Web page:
Oscar Fashion Allows for Activism in Outfits

February 19, 2020


Photo Credit: Isabel Bequer/Achona Online/Piktochart

The Oscars are a prime night for fashion designers, with the most expensive dress ever made for the night costing over 4 million dollars.

The Oscars, a night dedicated to celebrating achievements in film, also serves as a way for celebrities to demonstrate their wealth and style on the red carpet. Fashion is a large aspect of the night, with attendees spending millions of dollars on outfits. Entertainment outlets begin coverage of the red carpet hours before the ceremony. This year, many celebrities took advantage of this coverage, using their outfits to advocate for social causes and to pay respects to influential figures.

Director Spike Lee took to the carpet in a purple and gold suit with “24” embroidered on the back, paying tribute to basketball star Kobe Bryant. Bryant passed away in a helicopter crash on January 26, 2020, two weeks before the awards. Lee had a personal connection to the athlete, having directed his documentary “Kobe Doin’ Work” (2009), which followed a day in his life. When asked how he was doing in wake of the accident, Lee was at a loss for words and shrugged at the question.

Kimberly Egoavil (‘23) said, “It was a very respectful way to honor Kobe. It was very discrete and not very flashy, and other people would have used it to bring attention to themselves rather than to Kobe.”

While Lee’s outfit was in remembrance of a famous star, others used the platform to advocate for social change. Actress Jane Fonda has been a fierce advocate for environmental consciousness through her Fire Drill Friday protests, in which she leads protests on the White House to bring attention to climate change. To further support this cause, Fonda made a declaration that she would no longer buy new clothing. True to her word, Fonda re-wore a dress from the 2014 International Cannes Film Festival, as well as a red coat which she decided would be her last ever clothing purchase. Fonda believes she has a duty to take action, saying, “When I talk to people and say, ‘We don’t really need to keep shopping. We shouldn’t look to shopping for our identity. We don’t need more stuff,’ I have to walk the talk. So I’m not buying any more clothes.”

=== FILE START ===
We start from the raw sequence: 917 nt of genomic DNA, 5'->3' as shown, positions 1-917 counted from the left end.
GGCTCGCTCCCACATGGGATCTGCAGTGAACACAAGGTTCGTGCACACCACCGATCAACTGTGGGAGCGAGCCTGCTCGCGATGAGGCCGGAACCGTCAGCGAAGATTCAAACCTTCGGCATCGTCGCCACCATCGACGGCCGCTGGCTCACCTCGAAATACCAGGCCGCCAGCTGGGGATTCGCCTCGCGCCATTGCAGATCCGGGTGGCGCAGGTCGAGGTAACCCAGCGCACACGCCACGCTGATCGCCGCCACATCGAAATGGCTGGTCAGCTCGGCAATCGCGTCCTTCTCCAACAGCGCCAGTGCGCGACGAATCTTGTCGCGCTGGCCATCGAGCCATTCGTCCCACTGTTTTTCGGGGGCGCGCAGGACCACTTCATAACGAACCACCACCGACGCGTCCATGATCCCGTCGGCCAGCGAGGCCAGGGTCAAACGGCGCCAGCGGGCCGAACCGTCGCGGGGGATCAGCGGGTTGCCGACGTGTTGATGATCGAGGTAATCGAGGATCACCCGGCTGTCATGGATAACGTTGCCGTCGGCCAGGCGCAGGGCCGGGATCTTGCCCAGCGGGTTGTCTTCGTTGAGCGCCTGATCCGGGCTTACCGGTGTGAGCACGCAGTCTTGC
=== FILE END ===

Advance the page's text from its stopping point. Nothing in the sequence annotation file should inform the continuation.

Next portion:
Delaney Ross (‘23) said, “I thought it was really cool, and a really rare thing, because a lot of celebrities wear something super extravagant for one night and then never wear it again. I think it’s a little unrealistic for her to never shop again but it would be really nice if she actually followed through.”

Another memorable outfit from the night was actress Natalie Portman’s cape showcasing the names of eight female directors she believed the Academy snubbed this year. Both the Oscars and the Golden Globes generated attention for this. Both organizations featured all-male nominees in the “Best Director” category, an issue which has plagued the award shows’ past. Only five women have ever been nominated for this award at the Oscars, with only one winning – Katherine Bigelow for “The Hurt Locker”

Madison Kwo (‘23) said, “The fact that there wasn’t a single woman in the Best Director category, while there were plenty of films that were directed by amazing women, such as “Little Woman” by Greta Gerwig is awful. [Portman’s cape] is a way of speaking out that is subtle, yet still impactful because of her status.”

While many appreciated the stars’ outfits and what they stood for, others were more critical, saying they were not truly taking action. Rose McGowan, a social activist, commented on Portman’s ensemble on Facebook, saying, “The kind of protest that gets rave reviews from the mainstream media for its bravery. Brave? No, not by a long shot. More like an actress acting the part of someone who cares. As so many of them do. I find Portman’s type of activism deeply offensive to those of us who actually do the work. I’m not writing this out of bitterness, I am writing out of disgust. I just want her and other actresses to walk the walk.”

Brynn Wilary (‘23) said, “I believe it was an act of activism because the dress was worn to an event that was watched live by millions of viewers and will be remembered as a symbol spreading awareness for the cause. However, I feel as though if she continued to create symbols like the dress and take other actions it will cause a greater impact.”

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  • Mei LamisonFeb 23, 2020 at 11:53 am

    Amazing article! Amazing writer! Keep it up Isabel! <3

  • Sophie LevensonFeb 20, 2020 at 7:29 am

    This article… wow! Beautifully written, well-researched, and I learned an awful lot. A true pleasure to read.